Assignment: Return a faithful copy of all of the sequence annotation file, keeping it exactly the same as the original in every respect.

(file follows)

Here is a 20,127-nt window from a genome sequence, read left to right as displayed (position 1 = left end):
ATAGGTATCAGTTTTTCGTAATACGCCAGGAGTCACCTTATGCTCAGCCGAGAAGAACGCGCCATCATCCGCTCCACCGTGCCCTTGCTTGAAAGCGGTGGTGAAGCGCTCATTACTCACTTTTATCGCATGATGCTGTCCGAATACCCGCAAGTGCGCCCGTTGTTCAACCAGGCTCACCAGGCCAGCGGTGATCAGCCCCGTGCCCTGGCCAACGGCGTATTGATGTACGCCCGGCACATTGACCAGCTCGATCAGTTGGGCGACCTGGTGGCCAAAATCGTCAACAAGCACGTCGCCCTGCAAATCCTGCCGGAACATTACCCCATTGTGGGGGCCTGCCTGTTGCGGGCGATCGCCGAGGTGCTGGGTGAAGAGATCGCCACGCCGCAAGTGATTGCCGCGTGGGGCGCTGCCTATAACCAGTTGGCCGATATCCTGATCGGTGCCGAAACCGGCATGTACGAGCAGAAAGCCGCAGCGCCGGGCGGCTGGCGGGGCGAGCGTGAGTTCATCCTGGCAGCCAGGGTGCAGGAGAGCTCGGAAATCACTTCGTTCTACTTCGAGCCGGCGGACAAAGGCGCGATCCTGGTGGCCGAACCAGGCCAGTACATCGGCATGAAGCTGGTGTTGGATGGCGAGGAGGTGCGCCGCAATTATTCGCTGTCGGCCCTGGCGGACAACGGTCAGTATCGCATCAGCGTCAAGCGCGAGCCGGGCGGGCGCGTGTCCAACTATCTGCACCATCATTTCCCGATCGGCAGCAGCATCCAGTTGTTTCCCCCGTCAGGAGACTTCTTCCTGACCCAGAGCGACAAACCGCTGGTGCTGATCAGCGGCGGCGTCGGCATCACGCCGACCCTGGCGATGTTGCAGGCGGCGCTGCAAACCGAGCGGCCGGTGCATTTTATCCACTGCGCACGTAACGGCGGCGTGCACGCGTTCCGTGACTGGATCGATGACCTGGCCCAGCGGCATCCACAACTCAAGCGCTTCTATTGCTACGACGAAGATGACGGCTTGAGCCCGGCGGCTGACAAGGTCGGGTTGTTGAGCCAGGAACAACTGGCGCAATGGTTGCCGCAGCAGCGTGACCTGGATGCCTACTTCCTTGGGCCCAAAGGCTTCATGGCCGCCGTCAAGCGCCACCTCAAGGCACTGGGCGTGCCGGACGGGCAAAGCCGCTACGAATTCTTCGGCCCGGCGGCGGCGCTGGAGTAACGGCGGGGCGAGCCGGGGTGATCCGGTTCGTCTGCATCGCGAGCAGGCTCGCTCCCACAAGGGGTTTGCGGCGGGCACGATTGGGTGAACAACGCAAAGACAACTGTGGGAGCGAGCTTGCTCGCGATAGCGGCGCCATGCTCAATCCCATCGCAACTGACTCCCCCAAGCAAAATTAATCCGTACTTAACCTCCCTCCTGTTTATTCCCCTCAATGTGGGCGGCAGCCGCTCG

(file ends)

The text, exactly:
Here is a 20,127-nt window from a genome sequence, read left to right as displayed (position 1 = left end):
ATAGGTATCAGTTTTTCGTAATACGCCAGGAGTCACCTTATGCTCAGCCGAGAAGAACGCGCCATCATCCGCTCCACCGTGCCCTTGCTTGAAAGCGGTGGTGAAGCGCTCATTACTCACTTTTATCGCATGATGCTGTCCGAATACCCGCAAGTGCGCCCGTTGTTCAACCAGGCTCACCAGGCCAGCGGTGATCAGCCCCGTGCCCTGGCCAACGGCGTATTGATGTACGCCCGGCACATTGACCAGCTCGATCAGTTGGGCGACCTGGTGGCCAAAATCGTCAACAAGCACGTCGCCCTGCAAATCCTGCCGGAACATTACCCCATTGTGGGGGCCTGCCTGTTGCGGGCGATCGCCGAGGTGCTGGGTGAAGAGATCGCCACGCCGCAAGTGATTGCCGCGTGGGGCGCTGCCTATAACCAGTTGGCCGATATCCTGATCGGTGCCGAAACCGGCATGTACGAGCAGAAAGCCGCAGCGCCGGGCGGCTGGCGGGGCGAGCGTGAGTTCATCCTGGCAGCCAGGGTGCAGGAGAGCTCGGAAATCACTTCGTTCTACTTCGAGCCGGCGGACAAAGGCGCGATCCTGGTGGCCGAACCAGGCCAGTACATCGGCATGAAGCTGGTGTTGGATGGCGAGGAGGTGCGCCGCAATTATTCGCTGTCGGCCCTGGCGGACAACGGTCAGTATCGCATCAGCGTCAAGCGCGAGCCGGGCGGGCGCGTGTCCAACTATCTGCACCATCATTTCCCGATCGGCAGCAGCATCCAGTTGTTTCCCCCGTCAGGAGACTTCTTCCTGACCCAGAGCGACAAACCGCTGGTGCTGATCAGCGGCGGCGTCGGCATCACGCCGACCCTGGCGATGTTGCAGGCGGCGCTGCAAACCGAGCGGCCGGTGCATTTTATCCACTGCGCACGTAACGGCGGCGTGCACGCGTTCCGTGACTGGATCGATGACCTGGCCCAGCGGCATCCACAACTCAAGCGCTTCTATTGCTACGACGAAGATGACGGCTTGAGCCCGGCGGCTGACAAGGTCGGGTTGTTGAGCCAGGAACAACTGGCGCAATGGTTGCCGCAGCAGCGTGACCTGGATGCCTACTTCCTTGGGCCCAAAGGCTTCATGGCCGCCGTCAAGCGCCACCTCAAGGCACTGGGCGTGCCGGACGGGCAAAGCCGCTACGAATTCTTCGGCCCGGCGGCGGCGCTGGAGTAACGGCGGGGCGAGCCGGGGTGATCCGGTTCGTCTGCATCGCGAGCAGGCTCGCTCCCACAAGGGGTTTGCGGCGGGCACGATTGGGTGAACAACGCAAAGACAACTGTGGGAGCGAGCTTGCTCGCGATAGCGGCGCCATGCTCAATCCCATCGCAACTGACTCCCCCAAGCAAAATTAATCCGTACTTAACCTCCCTCCTGTTTATTCCCCTCAATGTGGGCGGCAGCCGCTCG